Re: how do threads work?
From: Pascal Bourguignon (spam_at_mouse-potato.com)
Date: Sat, 19 Nov 2005 16:05:10 +0100
Andersen <email@example.com> writes:
> Pascal Bourguignon wrote:
>> When you want to context switch, you save all the registers on the
>> current stack, and store the stack pointer into the current thread
>> structure, then you change the current thread, you fetch the new stack
>> pointer from the new current thread structure, and you restore the
>> registers. Context switch done.
>> Now the problem is to do it premptively. Since on unix normally the
>> only asynchronous events a process can receive are signals, we should
>> us them. But if we switch the context in the middle of a signal
>> handling function, I'm not sure all systems will appreciate: it's
>> better to return from the signal handler. So what you can do is to
>> use SIGALRM, and in the signal handler, you pop the signal stack
>> frame and save it temporarily, do the context switching, push the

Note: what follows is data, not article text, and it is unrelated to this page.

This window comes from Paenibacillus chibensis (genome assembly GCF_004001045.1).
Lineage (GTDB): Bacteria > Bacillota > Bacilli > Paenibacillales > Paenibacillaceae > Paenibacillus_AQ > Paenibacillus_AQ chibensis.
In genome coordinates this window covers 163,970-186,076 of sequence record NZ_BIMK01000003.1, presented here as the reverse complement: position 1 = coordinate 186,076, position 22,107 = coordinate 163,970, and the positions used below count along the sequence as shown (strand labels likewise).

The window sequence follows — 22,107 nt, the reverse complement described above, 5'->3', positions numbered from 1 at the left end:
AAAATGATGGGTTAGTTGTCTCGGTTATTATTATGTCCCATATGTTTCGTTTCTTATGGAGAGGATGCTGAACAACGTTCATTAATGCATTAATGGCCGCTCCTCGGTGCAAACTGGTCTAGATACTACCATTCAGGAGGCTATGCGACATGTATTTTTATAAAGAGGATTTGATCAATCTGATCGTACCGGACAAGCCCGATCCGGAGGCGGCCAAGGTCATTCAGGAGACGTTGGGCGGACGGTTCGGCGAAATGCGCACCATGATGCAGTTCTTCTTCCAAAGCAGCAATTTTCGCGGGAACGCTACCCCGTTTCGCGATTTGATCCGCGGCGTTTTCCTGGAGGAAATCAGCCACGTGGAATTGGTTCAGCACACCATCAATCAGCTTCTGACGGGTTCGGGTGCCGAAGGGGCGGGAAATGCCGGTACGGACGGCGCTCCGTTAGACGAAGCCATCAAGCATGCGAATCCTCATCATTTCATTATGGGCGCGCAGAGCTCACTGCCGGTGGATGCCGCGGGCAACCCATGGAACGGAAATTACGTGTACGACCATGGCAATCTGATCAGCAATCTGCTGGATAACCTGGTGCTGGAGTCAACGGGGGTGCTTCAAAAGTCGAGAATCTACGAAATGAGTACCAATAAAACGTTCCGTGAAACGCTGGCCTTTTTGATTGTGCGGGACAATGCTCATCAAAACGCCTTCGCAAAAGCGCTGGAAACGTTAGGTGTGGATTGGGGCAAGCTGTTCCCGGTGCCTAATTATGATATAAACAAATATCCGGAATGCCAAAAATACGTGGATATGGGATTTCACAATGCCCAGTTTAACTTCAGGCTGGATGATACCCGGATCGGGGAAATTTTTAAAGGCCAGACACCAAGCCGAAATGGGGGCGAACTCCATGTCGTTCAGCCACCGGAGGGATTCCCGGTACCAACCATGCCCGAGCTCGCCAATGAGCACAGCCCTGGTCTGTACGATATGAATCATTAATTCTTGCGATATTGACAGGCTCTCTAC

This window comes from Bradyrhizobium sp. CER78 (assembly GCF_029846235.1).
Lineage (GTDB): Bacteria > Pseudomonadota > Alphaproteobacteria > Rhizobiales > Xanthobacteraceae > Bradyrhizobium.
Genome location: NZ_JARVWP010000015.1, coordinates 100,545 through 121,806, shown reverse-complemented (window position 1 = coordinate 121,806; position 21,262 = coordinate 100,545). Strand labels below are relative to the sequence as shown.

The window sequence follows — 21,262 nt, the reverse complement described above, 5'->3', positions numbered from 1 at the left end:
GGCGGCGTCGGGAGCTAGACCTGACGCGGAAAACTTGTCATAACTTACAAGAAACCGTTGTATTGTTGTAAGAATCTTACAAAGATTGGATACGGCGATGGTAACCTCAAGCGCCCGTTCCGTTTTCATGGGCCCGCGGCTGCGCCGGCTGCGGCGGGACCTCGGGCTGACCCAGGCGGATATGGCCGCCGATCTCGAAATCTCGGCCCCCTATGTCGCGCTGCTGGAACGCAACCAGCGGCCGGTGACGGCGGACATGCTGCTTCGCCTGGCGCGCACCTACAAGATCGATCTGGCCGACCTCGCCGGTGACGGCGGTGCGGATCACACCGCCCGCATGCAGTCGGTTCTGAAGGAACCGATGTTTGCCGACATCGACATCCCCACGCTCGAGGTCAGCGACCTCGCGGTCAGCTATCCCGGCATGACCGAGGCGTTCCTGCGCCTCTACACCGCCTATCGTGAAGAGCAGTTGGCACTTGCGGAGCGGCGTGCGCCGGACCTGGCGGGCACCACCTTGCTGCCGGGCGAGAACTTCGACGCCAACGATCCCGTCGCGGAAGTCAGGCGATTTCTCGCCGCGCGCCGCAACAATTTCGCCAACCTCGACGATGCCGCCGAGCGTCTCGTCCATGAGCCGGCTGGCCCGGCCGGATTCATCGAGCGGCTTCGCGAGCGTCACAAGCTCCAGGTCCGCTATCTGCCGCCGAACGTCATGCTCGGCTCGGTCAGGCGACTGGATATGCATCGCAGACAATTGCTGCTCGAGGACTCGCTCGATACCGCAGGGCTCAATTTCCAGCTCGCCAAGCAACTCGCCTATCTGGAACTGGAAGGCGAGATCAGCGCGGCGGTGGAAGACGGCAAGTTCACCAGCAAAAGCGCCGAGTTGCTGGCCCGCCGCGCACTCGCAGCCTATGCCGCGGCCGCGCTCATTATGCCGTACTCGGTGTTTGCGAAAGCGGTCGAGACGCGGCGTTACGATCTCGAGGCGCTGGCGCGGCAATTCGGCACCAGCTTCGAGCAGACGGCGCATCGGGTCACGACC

>> saved signal stack frame, and return from the signal handler. You
>> need to know how to determine the size of signal stack frame.
> Do not get it. You mean the actual preemption is done by using
> How is that implemented on a machine such as IA32. I mean how
> can a user-level thread library preempt a thread?
With an timer signal: SIGALRM, SIGVTARLM, etc. See setitimer(2)
You can also use sigaltstack, that was what I was thinking about, to
have the signal delivered on a distinct stack so you don't have to
bother with the signal stack frame.
When you do a thread context switch, mind updating the stack limit:
setrlimit(RLIMIT_STACK, &rlim) to match that of the thread stack.
> Stack frame = registers and return address saved on the stack before a
> function call?
Yes. Namely: struct sigframe.
The best source of information will be: /usr/src/linux
You can fetch the stack pointer of the interupted thread in the
sigcontext field of the sigframe. (Or refer to rt_sigframe if you use
a real-time signal). Exchanging the sigcontext records of the threads
to switch, in the sigframe, should be all you need to do to do the
thread context switch.
-- __Pascal Bourguignon__ http://www.informatimago.com/ Until real software engineering is developed, the next best practice is to develop with a dynamic system that has extreme late binding in all aspects. The first system to really do this in an important way is Lisp. -- Alan Kay